At the National Federation Solidarité Femmes, which manages nearly 2,700 emergency shelters in France for women victims of domestic violence, the disability "Is one of the priority criteria", according to Françoise Brié, its director general. But the leader recognizes that women with disabilities "Have multiple issuesAnd that it is sometimes difficult to articulate housing and specialized services. The problem is also in the accessibility of the line of listening: "They have more difficulty reaching us"She analyzes.

At FIT, a "women's roof" association, sixty beds are reserved for young women aged between 18 and 25 who are victims of gender-based and sexual violence, but no room is currently adapted for people with reduced mobility. A new project foresees 15% of accessible places, but it will not see the day before two years, explains Marie Cervetti, its director.

Disability increases violence … and violence increases disability

After shelter, or after the past storm, comes the moment of care and reconstruction. Where would come, logically. The problem is that many of these women, who like many victims of sexual violence often fail to express themselves right away, are not "spotted". "Physicians will tend to associate a post-traumatic symptom with an evolution of disability. The handicap will hide the trauma which consequently will not be identified or treated »explains Isabelle Dumont.

But a trauma that is not treated will increase the handicap, or make it more difficult to live. For example, someone with autism often has difficulty sleeping, and sexual abuse increases these problems. Autism and trauma will tend to reinforce each other, because in this disorder the sensoriality is already exacerbated, or modified. We speak of hypersensoriality or hyposensoriality.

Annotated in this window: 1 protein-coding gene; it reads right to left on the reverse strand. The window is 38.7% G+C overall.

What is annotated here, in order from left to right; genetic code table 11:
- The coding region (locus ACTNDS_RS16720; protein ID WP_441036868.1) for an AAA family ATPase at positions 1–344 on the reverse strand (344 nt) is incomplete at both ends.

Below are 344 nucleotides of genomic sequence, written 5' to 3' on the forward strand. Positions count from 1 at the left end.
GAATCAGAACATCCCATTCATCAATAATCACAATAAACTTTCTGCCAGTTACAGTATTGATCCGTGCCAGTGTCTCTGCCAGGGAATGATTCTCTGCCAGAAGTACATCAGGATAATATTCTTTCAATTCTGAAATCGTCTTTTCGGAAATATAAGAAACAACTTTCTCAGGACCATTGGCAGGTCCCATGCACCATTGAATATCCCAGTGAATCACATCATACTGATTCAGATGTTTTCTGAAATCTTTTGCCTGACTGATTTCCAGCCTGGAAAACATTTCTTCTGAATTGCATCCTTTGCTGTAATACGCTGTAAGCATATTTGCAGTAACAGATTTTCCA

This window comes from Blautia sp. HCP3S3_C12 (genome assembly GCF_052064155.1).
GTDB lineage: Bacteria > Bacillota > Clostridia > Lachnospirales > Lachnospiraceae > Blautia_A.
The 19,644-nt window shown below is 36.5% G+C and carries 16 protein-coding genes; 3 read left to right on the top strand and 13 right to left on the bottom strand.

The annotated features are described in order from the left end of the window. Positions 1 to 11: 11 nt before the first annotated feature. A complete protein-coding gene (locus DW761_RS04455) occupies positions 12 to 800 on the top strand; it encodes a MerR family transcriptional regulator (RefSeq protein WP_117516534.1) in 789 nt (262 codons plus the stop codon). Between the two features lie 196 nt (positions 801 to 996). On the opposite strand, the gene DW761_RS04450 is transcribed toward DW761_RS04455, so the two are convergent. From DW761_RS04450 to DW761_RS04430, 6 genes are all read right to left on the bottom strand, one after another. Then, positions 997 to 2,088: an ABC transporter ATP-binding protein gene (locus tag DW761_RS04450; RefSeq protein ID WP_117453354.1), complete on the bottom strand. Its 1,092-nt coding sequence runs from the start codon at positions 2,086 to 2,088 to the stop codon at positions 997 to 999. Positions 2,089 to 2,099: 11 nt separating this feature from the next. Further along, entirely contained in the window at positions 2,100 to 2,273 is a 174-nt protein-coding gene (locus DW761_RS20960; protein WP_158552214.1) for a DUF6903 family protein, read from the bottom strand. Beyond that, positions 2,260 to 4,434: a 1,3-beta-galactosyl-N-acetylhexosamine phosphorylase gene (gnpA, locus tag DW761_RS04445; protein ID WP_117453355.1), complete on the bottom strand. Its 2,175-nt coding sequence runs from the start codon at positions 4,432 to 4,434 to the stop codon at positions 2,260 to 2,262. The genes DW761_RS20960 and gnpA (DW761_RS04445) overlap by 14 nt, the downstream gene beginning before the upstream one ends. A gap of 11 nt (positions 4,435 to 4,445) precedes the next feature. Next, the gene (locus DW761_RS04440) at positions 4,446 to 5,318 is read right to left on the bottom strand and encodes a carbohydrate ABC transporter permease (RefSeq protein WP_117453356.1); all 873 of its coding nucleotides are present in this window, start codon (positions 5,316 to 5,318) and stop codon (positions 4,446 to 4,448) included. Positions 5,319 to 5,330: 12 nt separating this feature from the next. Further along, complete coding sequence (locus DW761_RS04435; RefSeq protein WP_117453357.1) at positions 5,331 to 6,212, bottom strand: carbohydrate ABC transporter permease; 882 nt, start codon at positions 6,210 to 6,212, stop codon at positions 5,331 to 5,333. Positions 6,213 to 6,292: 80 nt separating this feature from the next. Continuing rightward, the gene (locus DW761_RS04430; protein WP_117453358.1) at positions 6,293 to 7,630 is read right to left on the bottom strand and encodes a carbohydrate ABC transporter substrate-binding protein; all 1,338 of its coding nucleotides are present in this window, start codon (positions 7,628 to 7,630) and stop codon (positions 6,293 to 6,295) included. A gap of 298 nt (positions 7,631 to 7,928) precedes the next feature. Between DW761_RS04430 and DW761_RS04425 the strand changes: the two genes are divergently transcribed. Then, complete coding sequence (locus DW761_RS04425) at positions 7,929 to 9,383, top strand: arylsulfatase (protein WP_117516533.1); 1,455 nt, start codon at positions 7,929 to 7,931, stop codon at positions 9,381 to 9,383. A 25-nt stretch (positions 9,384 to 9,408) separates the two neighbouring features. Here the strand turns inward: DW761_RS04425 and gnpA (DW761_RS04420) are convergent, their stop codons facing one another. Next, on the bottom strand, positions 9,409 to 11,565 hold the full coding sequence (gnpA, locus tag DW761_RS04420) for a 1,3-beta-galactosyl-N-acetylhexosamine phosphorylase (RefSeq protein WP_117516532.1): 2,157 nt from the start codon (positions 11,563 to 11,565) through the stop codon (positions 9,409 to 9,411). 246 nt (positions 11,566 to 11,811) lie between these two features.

«Sexual violence will have a psychotraumatic impact much more severe on them than on people without ASD [trouble du spectre de l’autisme, ndlr], because of their integration and emotional control disorders, they present much more marked phenomena of dissociation and dissociation during the violence with greater and less controllable reactivations of their traumatic memory, which continually aggravates their traumas by making them to revive the violence "says Dr. Muriel Salmona.

"Disability no longer matters, it's like having brown eyes"


The physical pains are also increased, we know that they are felt more or less strongly depending on the psychological state. And the living space, already restricted for people with disabilities, is further reduced: "We are more defiant towards the public space", summarizes Lisa *.

Violence increases disability, and can also create new ones. Hearing loss from blows is not uncommon, for example. And women who have suffered significant violence can remain with heavy physical damage, in addition to psychic sequelae.

#MeToo symbol of hope for some

At the end of these stories so hard, so revolting, some of these women manage to rebuild themselves, showing an immense courage and a force out of the ordinary. That's what I said to myself, at least listening to Emma *, for example, and her voice full of gaiety, which can not be swayed by events. She speaks herself of a "Rupture of lifeAnd a "Renaissance": "It's like I've been pulverized, and I had to get back from it all. Today I am very peaceful, I have become a free woman again, a woman who can have desires. Disability no longer matters, it's like having brown eyes. "

Hard to say if #MeToo had an impact on these women. Isabelle Dumont explains that she did not receive more calls during the first months on the line of listening of the association. But the people who contact her are generally rather old and few on social networks, she adds later.

#MeToo has in any case "Changed the life" Valérie, and he has taken away his fear of acting, of disturbing, of making waves. When she blues, she listens to Oprah Winfrey's speech, and repeats itself: "Enough is enough!"

* The first names have been changed